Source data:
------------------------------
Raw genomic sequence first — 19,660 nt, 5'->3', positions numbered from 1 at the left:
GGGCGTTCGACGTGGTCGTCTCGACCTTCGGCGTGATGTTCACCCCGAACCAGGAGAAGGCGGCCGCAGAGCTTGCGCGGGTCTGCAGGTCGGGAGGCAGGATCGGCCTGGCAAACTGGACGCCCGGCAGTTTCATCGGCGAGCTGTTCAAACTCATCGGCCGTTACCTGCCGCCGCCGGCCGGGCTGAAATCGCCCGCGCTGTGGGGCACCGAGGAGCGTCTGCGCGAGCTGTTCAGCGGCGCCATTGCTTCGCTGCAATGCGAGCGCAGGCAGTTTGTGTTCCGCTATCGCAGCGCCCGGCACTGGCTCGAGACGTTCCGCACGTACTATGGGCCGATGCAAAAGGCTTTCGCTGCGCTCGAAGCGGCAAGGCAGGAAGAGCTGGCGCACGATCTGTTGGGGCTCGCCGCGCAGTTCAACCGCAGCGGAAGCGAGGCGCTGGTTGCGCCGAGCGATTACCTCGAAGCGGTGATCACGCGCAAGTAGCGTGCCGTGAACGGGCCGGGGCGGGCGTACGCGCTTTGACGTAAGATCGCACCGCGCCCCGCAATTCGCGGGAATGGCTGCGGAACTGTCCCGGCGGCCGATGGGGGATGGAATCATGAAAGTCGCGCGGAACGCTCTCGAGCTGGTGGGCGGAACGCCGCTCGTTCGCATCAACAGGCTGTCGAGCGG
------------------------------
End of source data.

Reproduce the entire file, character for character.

Raw genomic sequence first — 19,660 nt, 5'->3', positions numbered from 1 at the left:
GGGCGTTCGACGTGGTCGTCTCGACCTTCGGCGTGATGTTCACCCCGAACCAGGAGAAGGCGGCCGCAGAGCTTGCGCGGGTCTGCAGGTCGGGAGGCAGGATCGGCCTGGCAAACTGGACGCCCGGCAGTTTCATCGGCGAGCTGTTCAAACTCATCGGCCGTTACCTGCCGCCGCCGGCCGGGCTGAAATCGCCCGCGCTGTGGGGCACCGAGGAGCGTCTGCGCGAGCTGTTCAGCGGCGCCATTGCTTCGCTGCAATGCGAGCGCAGGCAGTTTGTGTTCCGCTATCGCAGCGCCCGGCACTGGCTCGAGACGTTCCGCACGTACTATGGGCCGATGCAAAAGGCTTTCGCTGCGCTCGAAGCGGCAAGGCAGGAAGAGCTGGCGCACGATCTGTTGGGGCTCGCCGCGCAGTTCAACCGCAGCGGAAGCGAGGCGCTGGTTGCGCCGAGCGATTACCTCGAAGCGGTGATCACGCGCAAGTAGCGTGCCGTGAACGGGCCGGGGCGGGCGTACGCGCTTTGACGTAAGATCGCACCGCGCCCCGCAATTCGCGGGAATGGCTGCGGAACTGTCCCGGCGGCCGATGGGGGATGGAATCATGAAAGTCGCGCGGAACGCTCTCGAGCTGGTGGGCGGAACGCCGCTCGTTCGCATCAACAGGCTGTCGAGCGG